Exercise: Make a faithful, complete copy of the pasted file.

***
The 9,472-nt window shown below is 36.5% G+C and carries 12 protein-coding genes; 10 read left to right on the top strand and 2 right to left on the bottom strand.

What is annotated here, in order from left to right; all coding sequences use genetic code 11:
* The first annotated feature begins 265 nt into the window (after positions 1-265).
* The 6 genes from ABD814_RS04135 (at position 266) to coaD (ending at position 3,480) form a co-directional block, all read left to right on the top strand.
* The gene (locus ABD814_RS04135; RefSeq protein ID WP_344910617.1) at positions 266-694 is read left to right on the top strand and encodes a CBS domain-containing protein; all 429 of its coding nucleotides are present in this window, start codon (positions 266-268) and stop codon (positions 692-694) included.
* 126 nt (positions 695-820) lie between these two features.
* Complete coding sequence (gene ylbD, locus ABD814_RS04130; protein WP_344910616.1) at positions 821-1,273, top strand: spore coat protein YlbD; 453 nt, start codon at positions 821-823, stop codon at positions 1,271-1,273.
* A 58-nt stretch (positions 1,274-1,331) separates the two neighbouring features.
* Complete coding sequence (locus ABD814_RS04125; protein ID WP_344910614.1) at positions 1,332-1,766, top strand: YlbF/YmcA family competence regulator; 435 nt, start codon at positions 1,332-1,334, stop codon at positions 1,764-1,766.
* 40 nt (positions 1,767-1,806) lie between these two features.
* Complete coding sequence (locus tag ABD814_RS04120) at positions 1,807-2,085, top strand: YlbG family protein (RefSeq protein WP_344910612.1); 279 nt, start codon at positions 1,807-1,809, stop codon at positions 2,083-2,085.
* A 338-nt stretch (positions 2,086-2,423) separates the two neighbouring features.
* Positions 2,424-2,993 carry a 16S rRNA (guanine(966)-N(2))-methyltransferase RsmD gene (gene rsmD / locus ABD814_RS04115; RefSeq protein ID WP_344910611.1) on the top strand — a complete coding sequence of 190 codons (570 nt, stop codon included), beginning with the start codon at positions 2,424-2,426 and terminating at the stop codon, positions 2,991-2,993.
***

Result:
The 9,472-nt window shown below is 36.5% G+C and carries 12 protein-coding genes; 10 read left to right on the top strand and 2 right to left on the bottom strand.

What is annotated here, in order from left to right; all coding sequences use genetic code 11:
* The first annotated feature begins 265 nt into the window (after positions 1-265).
* The 6 genes from ABD814_RS04135 (at position 266) to coaD (ending at position 3,480) form a co-directional block, all read left to right on the top strand.
* The gene (locus ABD814_RS04135; RefSeq protein ID WP_344910617.1) at positions 266-694 is read left to right on the top strand and encodes a CBS domain-containing protein; all 429 of its coding nucleotides are present in this window, start codon (positions 266-268) and stop codon (positions 692-694) included.
* 126 nt (positions 695-820) lie between these two features.
* Complete coding sequence (gene ylbD, locus ABD814_RS04130; protein WP_344910616.1) at positions 821-1,273, top strand: spore coat protein YlbD; 453 nt, start codon at positions 821-823, stop codon at positions 1,271-1,273.
* A 58-nt stretch (positions 1,274-1,331) separates the two neighbouring features.
* Complete coding sequence (locus ABD814_RS04125; protein ID WP_344910614.1) at positions 1,332-1,766, top strand: YlbF/YmcA family competence regulator; 435 nt, start codon at positions 1,332-1,334, stop codon at positions 1,764-1,766.
* 40 nt (positions 1,767-1,806) lie between these two features.
* Complete coding sequence (locus tag ABD814_RS04120) at positions 1,807-2,085, top strand: YlbG family protein (RefSeq protein WP_344910612.1); 279 nt, start codon at positions 1,807-1,809, stop codon at positions 2,083-2,085.
* A 338-nt stretch (positions 2,086-2,423) separates the two neighbouring features.
* Positions 2,424-2,993 carry a 16S rRNA (guanine(966)-N(2))-methyltransferase RsmD gene (gene rsmD / locus ABD814_RS04115; RefSeq protein ID WP_344910611.1) on the top strand — a complete coding sequence of 190 codons (570 nt, stop codon included), beginning with the start codon at positions 2,424-2,426 and terminating at the stop codon, positions 2,991-2,993.